The interest is all the greater when a recruiter receives several hundred or even thousands of applications. The idea is that AI will analyze this large volume of CVs, pre-select and thus provide a different view of a CV.

The third use of artificial intelligence is in virtual interviews. Again, in the case of large volumes, it provides an initial analysis via video CV or questions. The AI will analyze the answers, expressions and behavior and synthesize this initial interview feedback. This saves recruiters an enormous amount of time, as they can neither watch 100 videos nor go through 500 CVs.

The Risks of AI in Recruitment

Cloning Candidates

The first is the risk of selecting only clones. In fact, to program the AI, we give it criteria that will enable it to create one or more models and to award marks to the candidates who most closely resemble this model or these models.

These candidates must therefore match the models as closely as possible according to their job expertise, personality traits, expressions used, academic background, etc.

If we take the people already present in the company as a model, instead of having a fresh eye and new ideas, we get clones. It will, therefore, be much more difficult to select people who think “out of the box” and who could, for example, come up with a new product, a new concept, etc., which, by domino effect, will lead to a significant loss from a competitive point of view.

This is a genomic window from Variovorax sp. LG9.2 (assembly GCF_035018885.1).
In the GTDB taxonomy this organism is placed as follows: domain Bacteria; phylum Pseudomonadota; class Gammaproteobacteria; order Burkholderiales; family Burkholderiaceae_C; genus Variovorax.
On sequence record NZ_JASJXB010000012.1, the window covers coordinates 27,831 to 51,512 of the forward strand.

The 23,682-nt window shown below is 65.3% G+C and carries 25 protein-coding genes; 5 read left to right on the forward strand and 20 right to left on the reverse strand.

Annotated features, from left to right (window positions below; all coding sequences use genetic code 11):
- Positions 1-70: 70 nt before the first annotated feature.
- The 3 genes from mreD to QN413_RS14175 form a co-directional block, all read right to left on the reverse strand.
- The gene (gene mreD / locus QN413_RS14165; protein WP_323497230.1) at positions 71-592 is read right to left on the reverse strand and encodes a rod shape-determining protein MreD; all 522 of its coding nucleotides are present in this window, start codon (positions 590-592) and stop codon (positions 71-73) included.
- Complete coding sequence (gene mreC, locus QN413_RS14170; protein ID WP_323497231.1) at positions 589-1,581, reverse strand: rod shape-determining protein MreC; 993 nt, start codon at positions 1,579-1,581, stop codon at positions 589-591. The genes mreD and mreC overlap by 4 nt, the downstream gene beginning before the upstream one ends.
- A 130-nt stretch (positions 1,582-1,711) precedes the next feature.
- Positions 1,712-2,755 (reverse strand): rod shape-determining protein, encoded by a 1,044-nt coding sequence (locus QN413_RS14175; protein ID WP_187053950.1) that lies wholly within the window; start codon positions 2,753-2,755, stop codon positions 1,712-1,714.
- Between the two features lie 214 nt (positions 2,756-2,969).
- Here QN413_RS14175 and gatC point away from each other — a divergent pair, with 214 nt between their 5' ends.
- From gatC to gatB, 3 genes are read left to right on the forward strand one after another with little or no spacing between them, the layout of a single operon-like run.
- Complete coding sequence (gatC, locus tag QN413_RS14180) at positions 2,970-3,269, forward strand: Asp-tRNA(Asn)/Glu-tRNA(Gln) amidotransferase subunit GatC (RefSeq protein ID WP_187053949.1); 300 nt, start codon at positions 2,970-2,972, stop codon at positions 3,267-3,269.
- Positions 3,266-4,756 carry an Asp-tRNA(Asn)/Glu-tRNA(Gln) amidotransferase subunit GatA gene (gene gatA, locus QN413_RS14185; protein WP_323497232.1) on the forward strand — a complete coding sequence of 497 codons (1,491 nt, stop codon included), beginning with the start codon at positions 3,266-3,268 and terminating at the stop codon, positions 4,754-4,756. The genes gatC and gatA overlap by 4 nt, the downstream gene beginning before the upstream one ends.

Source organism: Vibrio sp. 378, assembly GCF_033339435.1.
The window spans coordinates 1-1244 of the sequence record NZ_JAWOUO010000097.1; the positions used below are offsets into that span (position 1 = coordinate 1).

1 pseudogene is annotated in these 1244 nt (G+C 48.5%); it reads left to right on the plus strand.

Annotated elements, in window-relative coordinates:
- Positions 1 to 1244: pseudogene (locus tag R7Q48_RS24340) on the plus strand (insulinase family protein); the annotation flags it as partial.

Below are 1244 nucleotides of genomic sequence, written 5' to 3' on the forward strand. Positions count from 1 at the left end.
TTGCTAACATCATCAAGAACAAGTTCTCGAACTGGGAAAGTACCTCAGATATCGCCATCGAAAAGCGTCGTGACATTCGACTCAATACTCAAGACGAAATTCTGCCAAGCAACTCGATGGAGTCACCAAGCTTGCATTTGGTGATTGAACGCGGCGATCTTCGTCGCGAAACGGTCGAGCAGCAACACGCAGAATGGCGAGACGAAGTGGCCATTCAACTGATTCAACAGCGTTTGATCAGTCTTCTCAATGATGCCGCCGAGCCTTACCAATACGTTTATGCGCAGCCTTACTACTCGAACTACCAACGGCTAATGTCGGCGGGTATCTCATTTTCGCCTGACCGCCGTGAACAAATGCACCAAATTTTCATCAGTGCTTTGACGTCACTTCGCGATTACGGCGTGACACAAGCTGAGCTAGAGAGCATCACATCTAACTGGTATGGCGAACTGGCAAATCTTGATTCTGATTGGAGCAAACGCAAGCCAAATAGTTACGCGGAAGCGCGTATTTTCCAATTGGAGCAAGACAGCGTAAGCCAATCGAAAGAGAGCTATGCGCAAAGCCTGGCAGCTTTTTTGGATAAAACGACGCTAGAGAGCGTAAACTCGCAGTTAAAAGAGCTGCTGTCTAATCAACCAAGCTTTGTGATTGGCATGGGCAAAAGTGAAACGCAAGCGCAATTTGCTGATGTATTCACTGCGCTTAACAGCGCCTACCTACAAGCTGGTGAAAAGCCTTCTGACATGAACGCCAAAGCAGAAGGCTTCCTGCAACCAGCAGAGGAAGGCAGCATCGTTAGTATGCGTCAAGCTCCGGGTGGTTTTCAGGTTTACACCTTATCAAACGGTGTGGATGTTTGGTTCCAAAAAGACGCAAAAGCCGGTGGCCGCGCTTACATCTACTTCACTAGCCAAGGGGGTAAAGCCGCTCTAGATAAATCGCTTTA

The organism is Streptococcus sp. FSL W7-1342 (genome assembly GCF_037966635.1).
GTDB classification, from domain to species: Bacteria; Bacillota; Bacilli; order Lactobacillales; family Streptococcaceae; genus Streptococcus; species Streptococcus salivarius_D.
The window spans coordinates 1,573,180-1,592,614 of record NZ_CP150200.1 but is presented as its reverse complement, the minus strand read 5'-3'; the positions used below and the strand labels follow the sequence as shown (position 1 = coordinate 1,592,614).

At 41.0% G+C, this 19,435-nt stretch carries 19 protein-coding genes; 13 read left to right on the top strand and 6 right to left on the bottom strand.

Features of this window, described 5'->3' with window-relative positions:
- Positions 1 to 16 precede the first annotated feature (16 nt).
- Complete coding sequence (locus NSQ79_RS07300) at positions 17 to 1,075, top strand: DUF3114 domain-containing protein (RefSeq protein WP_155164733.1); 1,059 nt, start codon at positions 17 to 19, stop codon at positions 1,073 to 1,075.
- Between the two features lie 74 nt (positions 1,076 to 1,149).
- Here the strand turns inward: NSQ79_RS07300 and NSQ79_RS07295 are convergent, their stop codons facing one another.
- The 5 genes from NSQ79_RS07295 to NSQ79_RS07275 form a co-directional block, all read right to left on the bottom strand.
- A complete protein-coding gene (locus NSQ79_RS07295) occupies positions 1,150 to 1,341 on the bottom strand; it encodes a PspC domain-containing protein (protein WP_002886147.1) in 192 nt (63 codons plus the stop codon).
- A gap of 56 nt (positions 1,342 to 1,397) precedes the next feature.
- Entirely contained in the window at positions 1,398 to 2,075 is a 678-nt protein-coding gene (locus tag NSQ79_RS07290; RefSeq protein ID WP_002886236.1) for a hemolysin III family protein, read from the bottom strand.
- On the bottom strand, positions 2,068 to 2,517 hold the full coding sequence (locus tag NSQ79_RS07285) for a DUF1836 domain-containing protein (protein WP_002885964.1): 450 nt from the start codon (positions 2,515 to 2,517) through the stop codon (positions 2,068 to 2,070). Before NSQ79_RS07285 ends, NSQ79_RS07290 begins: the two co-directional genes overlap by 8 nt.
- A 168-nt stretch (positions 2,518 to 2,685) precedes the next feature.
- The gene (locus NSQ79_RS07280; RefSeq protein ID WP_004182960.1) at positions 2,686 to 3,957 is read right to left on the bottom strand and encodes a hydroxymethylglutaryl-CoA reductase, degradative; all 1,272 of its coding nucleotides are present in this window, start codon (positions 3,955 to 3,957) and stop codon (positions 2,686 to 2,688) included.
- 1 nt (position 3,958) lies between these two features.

A second limitation is that a candidate can bias the AI if he knows how it works, so as to adapt to his expectations in order to stick to the standard that is required.

Lack of Diversity

The second risk, which is related to the first, is that AI—if badly parameterized—can be an obstacle to diversity in hiring. This is because bias (even unintentional bias) can appear as early as the job posting stage.

In order for the matching between applications and job offers to be carried out correctly, and for the diversity of profiles selected by artificial intelligence to be possible, job offers need to be drafted in a certain way. In particular, it’s important to avoid asking for a specific school; a language doesn’t have to be native to be well spoken, etc…

Missing Out on Candidates

Some candidates may not wish to be recruited by a robot, preferring human contact. They may also be very sensitive to the protection of their personal data. 

This can pose a major problem: the mismatch between the company’s values, such as “people first,” and its recruitment methods. Some candidates may not agree with this dichotomy and suspend their recruitment on ethical grounds.

However, we must not overlook other candidates who, on the contrary, will see in these new technologies the image of a hyper-connected company and, therefore, an ideal employer.